It’s hard to believe that John Wesley Harding (real name Wesley Stace) has been officially releasing albums for twenty years. At one time, he was just another brash, British, albeit highly intelligent and extremely witty singer-songwriter, trying to make his way in the waning days of the most musically challenged decade to exist in the annals of pop music. Now, with countless official, unofficial and downright impossible-to-find albums, singles and books to his credit, the hero of our story has found domestic bliss in Brooklyn with his wife and two young children and with the help of the ultra-hip Pacific Northwest band the Minus Five, has made what has to be his best album yet. Although, to be fair, every time he releases a new album it seems like his best yet. Even amidst the tumultuous aftermath of a late night of performing in Manhattan, with his home in Brooklyn overflowing with musicians and crying children, Stace, between yawns and while attending to the many details that consume him, is a delightful interview subject. Amiable, enthusiastic, articulate, charming and overflowing with ideas and plans for upcoming projects, Stace is obviously thoroughly enjoying life.
Any conversation with Stace has to begin with writing and not just songwriting. The author of two well-received and critically acclaimed novels, Misfortune (which will be made into a movie) and By George, Stace is the consummate wordsmith. In another time and place, he might have been a troubadour going from town to town singing his songs, or a Vaudevillian song-and-dance man. But to confine him to being just a songwriter misses the point. “I wrote songs in a number of different styles and I think lots of songwriters do,” he began. “Your choice is then, to either try and make them all sound as much the same as possible, or to do what I do, which is to mostly let every song live as large as possible in as good a way as it possibly can.” It’s the need to do something different that drives him. “I’m always just trying to make the best thing that I can make that seems to me something I haven’t done before,” Stace stated. This is certainly the case on his new album Who Was Changed And Who Was Dead. Diverse and accessible and benefitting from help by the Minus Five (which includes guitarist Pete Buck of R.E.M.), it is an album that sounds like it was effortless and loads of fun to make. Countering the ease with which Stace makes music and particularly writes songs, he said, with more than a trace of irony, “I work hard on [the songs] to make it look like I don’t work hard on them.” He added, about writing songs, “It becomes interesting to try and say something new and to say it in a different way.” As for this wonderful new, self-released album he said, “It’s probably more representative of me than any other record I’ve made.”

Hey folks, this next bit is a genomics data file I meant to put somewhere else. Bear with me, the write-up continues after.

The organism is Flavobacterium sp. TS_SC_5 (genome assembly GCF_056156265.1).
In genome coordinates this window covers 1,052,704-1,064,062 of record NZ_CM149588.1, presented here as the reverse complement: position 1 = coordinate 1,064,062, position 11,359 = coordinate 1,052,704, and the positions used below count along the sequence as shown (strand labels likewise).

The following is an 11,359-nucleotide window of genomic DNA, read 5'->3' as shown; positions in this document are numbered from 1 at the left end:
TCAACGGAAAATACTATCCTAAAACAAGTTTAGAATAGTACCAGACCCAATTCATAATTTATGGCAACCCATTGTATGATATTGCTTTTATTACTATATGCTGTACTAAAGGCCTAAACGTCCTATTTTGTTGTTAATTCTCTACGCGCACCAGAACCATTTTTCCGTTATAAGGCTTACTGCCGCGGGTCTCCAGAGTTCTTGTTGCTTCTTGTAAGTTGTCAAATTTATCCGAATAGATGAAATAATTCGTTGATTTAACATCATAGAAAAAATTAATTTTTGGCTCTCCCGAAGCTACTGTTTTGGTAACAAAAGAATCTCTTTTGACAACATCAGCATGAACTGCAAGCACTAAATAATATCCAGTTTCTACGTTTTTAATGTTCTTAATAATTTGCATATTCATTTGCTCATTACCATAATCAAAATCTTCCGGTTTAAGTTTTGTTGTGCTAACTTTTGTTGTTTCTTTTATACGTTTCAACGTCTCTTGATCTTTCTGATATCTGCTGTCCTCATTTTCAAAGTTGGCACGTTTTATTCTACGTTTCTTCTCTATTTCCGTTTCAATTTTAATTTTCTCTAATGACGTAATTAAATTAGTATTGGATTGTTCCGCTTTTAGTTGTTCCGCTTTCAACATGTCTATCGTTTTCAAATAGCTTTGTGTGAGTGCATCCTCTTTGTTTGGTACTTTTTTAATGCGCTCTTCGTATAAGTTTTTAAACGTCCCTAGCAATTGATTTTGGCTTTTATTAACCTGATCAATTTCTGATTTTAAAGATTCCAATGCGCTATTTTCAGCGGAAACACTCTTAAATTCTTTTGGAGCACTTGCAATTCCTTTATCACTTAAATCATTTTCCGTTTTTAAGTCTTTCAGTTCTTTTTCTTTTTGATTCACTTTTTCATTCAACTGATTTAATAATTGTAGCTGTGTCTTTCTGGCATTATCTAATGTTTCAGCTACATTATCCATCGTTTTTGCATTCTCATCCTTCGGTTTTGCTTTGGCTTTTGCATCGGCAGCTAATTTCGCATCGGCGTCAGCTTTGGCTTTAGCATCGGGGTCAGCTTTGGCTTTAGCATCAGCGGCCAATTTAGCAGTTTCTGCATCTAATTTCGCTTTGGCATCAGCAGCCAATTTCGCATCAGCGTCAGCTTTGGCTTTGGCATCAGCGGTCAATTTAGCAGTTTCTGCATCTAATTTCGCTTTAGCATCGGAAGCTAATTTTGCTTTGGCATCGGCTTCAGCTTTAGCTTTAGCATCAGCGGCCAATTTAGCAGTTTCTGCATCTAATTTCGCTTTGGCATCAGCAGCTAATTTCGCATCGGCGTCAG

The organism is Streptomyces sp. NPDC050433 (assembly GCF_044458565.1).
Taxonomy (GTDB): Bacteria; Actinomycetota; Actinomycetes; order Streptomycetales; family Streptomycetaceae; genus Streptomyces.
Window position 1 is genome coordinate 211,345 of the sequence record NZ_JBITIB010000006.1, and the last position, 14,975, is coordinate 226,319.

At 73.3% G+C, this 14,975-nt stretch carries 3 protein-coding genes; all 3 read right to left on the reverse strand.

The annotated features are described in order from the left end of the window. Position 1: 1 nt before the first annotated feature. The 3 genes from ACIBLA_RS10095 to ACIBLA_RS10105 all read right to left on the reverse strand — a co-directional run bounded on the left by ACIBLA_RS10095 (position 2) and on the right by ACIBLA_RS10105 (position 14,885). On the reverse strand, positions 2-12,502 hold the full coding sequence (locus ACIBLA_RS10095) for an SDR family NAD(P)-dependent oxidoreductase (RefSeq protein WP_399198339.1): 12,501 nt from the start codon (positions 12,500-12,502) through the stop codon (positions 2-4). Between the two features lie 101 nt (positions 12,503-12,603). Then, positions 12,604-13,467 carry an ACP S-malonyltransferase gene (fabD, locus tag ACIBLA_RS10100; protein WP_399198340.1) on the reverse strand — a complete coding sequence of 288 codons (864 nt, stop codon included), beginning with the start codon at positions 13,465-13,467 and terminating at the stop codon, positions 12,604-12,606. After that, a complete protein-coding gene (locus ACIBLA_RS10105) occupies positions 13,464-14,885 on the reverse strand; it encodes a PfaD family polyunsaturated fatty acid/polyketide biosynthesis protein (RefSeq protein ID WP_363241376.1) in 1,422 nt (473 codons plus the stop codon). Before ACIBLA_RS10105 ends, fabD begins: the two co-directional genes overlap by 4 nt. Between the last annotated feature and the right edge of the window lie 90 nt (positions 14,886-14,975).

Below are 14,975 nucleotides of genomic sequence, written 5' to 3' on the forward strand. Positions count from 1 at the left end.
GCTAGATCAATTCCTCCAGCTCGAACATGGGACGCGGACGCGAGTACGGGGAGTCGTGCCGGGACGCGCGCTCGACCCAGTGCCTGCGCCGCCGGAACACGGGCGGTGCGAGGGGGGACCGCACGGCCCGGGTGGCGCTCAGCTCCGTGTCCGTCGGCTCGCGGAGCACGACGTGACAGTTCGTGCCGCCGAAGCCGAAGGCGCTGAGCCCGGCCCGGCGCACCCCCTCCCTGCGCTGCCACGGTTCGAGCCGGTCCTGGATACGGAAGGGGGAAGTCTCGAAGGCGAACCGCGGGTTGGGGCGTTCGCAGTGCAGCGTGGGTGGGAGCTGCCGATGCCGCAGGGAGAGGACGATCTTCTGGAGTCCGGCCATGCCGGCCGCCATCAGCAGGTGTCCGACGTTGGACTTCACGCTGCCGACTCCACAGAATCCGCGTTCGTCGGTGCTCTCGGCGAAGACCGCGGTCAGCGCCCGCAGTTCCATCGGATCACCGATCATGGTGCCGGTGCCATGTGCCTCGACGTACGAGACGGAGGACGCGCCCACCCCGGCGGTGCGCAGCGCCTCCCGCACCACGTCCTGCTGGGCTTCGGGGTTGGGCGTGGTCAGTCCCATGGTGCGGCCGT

Stace is involved in many other projects. In addition to releasing albums and writing books, he performs as part of the loose aggregate known as the Cabinet of Wonders. The day I interviewed him, he was still rubbing the sleep from eyes after having played with a host of musicians at Le Poisson Rouge on Bleecker Street in Manhattan the night before. The night’s particular Cabinet of Wonders featured Stace with Eugene Mirman of Flight of the Conchords fame, John Auer of the Posies, and Steven Page, formerly of Barenaked Ladies, among others. He describes the free-floating group as a mix of “comedy, music, reading, variety and Vaudeville.” He also “performs” with the novelist Rick Moody in a band called Authros. He’s also just completed his third novel, which revolves around a classical musician who murders his wife and her lover. He said he writes novels because “music was using up only so much of my brain.” With all his non-musical activities, the conversation kept coming back to his ability to write such amazing songs. After citing Randy Newman, Ray Davies, Warren Zevon and Leonard Cohen as songwriters he admires, he said, “I don’t like purely autobiographical songs.” He admitted, though, that he greatly admires the way Loudon Wainwright III can write autobiographical songs so well. He also said, “I don’t really do bitter.” Citing his comfort with being not just a songwriter, but an “entertainer,” he said, “There’s a bit of Gilbert and Sullivan in what I do,” and then with a laugh added “and there’s a little bit of Gilbert O’Sullivan.” With his energy waning, Stace, while stifling another yawn and trying to figure out various transportation schedules for his house of musicians summed up the often-sad state of mainstream pop and rock songs. “Modernism still hasn’t happened in rock music,” he stated.
John Wesley Harding will be appearing at the Stony Brook University Café on November 8th at 2pm.